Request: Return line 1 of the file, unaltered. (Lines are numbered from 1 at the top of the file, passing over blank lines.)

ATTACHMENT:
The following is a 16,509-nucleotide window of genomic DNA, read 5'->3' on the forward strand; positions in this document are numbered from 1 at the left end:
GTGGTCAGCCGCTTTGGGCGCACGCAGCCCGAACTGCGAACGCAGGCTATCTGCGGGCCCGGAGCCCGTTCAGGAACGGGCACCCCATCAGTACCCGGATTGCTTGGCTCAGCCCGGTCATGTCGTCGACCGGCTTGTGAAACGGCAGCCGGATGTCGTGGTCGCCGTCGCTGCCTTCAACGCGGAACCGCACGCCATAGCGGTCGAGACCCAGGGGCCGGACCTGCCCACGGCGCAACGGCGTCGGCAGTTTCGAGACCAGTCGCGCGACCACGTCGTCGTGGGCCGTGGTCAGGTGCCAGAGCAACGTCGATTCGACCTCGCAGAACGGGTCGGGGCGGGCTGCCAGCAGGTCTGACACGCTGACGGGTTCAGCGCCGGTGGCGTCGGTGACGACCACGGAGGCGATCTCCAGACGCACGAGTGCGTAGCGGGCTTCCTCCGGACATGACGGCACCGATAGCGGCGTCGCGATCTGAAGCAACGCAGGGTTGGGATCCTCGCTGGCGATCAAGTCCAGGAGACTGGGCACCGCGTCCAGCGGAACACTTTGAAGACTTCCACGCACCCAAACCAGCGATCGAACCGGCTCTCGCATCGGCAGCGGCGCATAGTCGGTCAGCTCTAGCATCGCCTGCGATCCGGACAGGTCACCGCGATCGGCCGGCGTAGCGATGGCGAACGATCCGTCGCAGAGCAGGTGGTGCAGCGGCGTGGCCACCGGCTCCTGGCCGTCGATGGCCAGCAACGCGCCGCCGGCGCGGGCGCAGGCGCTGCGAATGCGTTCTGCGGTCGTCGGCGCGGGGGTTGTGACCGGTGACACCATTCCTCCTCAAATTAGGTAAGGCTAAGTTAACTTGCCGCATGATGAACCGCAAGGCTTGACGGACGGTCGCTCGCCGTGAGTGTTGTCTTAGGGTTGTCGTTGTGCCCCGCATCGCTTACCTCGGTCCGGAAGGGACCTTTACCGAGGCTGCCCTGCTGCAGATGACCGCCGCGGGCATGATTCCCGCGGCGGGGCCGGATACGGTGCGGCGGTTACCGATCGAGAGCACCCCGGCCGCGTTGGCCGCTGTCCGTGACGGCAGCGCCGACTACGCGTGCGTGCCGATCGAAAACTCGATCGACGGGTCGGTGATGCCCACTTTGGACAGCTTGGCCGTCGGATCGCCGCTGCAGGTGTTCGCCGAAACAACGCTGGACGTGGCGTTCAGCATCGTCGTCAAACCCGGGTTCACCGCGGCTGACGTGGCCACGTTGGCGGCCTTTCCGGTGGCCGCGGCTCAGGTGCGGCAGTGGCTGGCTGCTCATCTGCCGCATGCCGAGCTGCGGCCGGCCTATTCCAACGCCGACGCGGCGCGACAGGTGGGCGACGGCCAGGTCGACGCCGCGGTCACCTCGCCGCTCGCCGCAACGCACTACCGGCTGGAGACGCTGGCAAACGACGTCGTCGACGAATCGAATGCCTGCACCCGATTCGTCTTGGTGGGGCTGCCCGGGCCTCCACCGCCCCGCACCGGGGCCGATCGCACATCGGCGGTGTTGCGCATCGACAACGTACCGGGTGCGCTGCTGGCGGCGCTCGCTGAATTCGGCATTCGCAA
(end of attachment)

The following is a 16,509-nucleotide window of genomic DNA, read 5'->3' on the forward strand; positions in this document are numbered from 1 at the left end: